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  5. "I need the names of the nine…

"I need the names of the nineteen girls."

Translation:Potřebuju jména těch devatenácti děvčat.

January 30, 2018



If you insist of using "tech", then don't translate it as "the" in English; I think "these" or "those" is a better translation. You are making that mistake throughout the course, Czech has no articles, remember?


You are here to learn Czech, remember? Or are you here to convince us that you know better Czech than us?

"Potřebuju jména devatenácti holek" means "I need the names of nineteen girls" - it means any random nineteen girls, in both languages.

There are many situations when the English definite article doesn't correspond to anything in Czech, such as, for example, in "the names" in this exercise (it's optional to say "ta jména"). On the other hand, in other situations, Czech observes the difference by using demonstrative pronouns. There are borderline cases where the demonstrative is optional, and there are cases where it must be present, or where it must be omitted.

If you start observing the examples throughout this course, you might eventually grasp the pattern and stop making mistakes yourself. Don't blame your mistakes on the course contributors, who are, I can assure you, quite proficient in both languages.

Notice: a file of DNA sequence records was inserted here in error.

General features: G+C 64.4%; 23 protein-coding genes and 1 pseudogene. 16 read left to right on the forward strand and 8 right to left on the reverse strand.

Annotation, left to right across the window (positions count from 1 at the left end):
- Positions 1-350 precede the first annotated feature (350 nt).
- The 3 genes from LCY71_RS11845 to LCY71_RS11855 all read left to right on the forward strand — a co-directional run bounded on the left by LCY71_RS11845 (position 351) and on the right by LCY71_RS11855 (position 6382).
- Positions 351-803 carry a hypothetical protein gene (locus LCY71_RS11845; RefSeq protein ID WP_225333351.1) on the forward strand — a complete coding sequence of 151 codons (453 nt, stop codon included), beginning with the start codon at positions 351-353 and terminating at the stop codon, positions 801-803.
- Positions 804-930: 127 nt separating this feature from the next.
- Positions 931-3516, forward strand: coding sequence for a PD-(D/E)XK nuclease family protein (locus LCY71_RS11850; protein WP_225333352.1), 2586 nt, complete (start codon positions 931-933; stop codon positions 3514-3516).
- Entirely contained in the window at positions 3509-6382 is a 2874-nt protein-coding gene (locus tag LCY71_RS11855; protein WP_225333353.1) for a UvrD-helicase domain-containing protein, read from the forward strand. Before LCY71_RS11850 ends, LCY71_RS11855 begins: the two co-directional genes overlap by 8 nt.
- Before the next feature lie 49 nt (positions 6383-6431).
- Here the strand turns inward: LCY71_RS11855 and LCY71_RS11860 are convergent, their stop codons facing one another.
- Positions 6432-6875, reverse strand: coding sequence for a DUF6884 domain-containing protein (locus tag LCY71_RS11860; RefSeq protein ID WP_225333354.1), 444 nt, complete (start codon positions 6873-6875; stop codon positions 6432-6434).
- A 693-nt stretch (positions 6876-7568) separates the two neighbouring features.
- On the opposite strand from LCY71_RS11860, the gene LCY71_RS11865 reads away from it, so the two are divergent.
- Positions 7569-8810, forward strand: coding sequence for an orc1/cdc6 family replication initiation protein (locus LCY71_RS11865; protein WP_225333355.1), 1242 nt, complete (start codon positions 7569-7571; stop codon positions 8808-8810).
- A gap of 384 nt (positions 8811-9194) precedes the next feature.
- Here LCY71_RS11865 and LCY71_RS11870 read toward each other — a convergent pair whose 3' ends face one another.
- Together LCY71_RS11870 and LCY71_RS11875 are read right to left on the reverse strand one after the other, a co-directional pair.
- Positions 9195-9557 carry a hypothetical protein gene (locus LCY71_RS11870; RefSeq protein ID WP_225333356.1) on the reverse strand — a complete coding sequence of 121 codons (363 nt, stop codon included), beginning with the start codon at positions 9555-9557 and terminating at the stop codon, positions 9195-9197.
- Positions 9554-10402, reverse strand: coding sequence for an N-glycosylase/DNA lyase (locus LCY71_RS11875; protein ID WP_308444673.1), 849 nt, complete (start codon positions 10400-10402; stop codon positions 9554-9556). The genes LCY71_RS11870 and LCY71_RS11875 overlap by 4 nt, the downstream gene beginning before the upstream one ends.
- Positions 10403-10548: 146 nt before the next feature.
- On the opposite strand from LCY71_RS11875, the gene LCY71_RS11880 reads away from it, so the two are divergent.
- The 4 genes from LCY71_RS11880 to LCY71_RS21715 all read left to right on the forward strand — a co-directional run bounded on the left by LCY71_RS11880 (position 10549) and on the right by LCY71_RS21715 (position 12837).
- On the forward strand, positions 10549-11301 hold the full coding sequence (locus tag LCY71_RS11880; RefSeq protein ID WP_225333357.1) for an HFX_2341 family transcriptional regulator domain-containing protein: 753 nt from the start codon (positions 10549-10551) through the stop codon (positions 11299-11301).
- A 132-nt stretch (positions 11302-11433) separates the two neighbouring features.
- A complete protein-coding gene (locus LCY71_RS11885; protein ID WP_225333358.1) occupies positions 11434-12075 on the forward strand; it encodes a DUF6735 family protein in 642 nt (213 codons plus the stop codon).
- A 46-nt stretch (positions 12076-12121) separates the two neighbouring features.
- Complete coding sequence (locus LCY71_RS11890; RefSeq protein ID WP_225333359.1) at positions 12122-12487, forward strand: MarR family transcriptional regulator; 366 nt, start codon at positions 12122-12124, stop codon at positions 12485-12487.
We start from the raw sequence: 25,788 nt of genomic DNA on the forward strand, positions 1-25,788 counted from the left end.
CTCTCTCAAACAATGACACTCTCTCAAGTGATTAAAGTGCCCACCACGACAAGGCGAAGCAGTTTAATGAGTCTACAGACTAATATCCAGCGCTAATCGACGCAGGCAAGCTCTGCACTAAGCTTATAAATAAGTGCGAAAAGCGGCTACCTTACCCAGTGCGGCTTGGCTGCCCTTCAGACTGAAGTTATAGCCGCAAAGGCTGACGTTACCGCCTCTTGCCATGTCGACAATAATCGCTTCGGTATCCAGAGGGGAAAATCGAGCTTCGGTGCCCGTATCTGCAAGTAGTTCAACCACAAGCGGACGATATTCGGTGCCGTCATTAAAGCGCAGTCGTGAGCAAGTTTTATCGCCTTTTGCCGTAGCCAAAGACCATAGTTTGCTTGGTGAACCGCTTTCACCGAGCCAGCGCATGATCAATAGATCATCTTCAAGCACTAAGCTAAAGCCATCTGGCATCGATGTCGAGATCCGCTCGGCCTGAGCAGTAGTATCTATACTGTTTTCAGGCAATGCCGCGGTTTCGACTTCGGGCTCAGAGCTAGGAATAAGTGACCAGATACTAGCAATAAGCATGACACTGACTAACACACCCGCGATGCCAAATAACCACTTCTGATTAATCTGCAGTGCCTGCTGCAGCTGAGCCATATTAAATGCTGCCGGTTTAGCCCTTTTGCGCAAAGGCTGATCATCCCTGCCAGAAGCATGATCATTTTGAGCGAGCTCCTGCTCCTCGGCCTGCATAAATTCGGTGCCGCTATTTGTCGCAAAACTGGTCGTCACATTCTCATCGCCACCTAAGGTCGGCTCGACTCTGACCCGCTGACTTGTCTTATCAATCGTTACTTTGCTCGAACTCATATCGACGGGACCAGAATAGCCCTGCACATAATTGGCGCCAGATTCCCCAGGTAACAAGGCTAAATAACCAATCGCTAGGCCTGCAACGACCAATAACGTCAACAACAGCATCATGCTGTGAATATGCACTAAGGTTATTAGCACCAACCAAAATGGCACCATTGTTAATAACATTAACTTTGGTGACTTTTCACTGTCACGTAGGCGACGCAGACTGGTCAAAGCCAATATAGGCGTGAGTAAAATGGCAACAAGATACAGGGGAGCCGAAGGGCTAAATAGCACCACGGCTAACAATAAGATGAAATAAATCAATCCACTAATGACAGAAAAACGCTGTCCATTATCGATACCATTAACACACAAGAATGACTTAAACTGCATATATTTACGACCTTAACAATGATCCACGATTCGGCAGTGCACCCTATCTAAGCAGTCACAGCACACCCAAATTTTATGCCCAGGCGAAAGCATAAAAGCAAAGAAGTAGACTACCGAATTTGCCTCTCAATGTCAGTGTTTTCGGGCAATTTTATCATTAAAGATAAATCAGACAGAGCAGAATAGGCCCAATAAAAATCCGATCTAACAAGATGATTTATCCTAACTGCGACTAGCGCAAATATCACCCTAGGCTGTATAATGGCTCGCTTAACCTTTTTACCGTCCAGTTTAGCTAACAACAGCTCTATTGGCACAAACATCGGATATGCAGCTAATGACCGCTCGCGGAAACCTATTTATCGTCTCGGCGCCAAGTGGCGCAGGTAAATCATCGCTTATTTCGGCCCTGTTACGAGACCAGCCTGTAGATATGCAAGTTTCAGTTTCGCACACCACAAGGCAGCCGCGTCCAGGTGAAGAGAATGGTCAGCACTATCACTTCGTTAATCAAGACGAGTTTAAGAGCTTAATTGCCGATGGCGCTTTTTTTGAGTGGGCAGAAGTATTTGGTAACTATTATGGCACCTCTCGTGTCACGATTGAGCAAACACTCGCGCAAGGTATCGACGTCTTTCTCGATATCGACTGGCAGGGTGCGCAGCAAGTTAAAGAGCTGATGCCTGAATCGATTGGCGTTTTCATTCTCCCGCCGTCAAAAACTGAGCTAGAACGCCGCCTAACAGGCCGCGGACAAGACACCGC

One would think this sentence could be translated without "těch." Does Czech now have a definite determiner?


No, without těch it would mean you need the names of (some) 19 girls, not of the specific 19 ones.


Why isn't "holek" instead of "devcat" a proper solution?


Though there can be some difference between words děvče and holka. Děvče is always a girl. Holka can by also a girlfriend, it can be an expressiway way to address adult women (but děvčata as well) and it can mean a prostitute.


I answered Potřebuji jména z těch devatenácti děvčat, but that was marked incorrect. Can you explain?


if anything, it sounds like the names will be taken out of the girls' interior.


I made this same mistake with "z". Although in the course it's often used in place of where we use "of" in English (jeden/jedna z etc.) it actually seems to mean "from". So...


It definitely primarily means "from", more accurately "from within, from the inside of" (as opposed to "from the vicinity of" or "from the time of", which is "od") - e.g. "Jsem z Prahy" (I am from Prague) or "Beru košili ze skříně" (I'm taking a shirt from/out of the wardrobe).

The English "of" is primarily the Czech genitive case without any preposition.

But there are situations where English uses "of" and Czech needs "z + genitive". Specifically counts like "one of five" -> "jeden z pěti", or materials such as "It's made of wood" -> "Je ze dřeva" (but English can also use "from" here).


Cool. Again, as a beginner (well, one year almost now), our first glimpse of Z was in context of "jeden/jedna/jedno z tech... etc." so hence the confusion for those of us "early on" in our studies. Actually, I just caught this YESTERDAY from another discussion. So it's new to me.


If that's true indeed then this should be reworked in the next iteration of the course. The first glimpse of "z" should be firmly in the "from" meaning.

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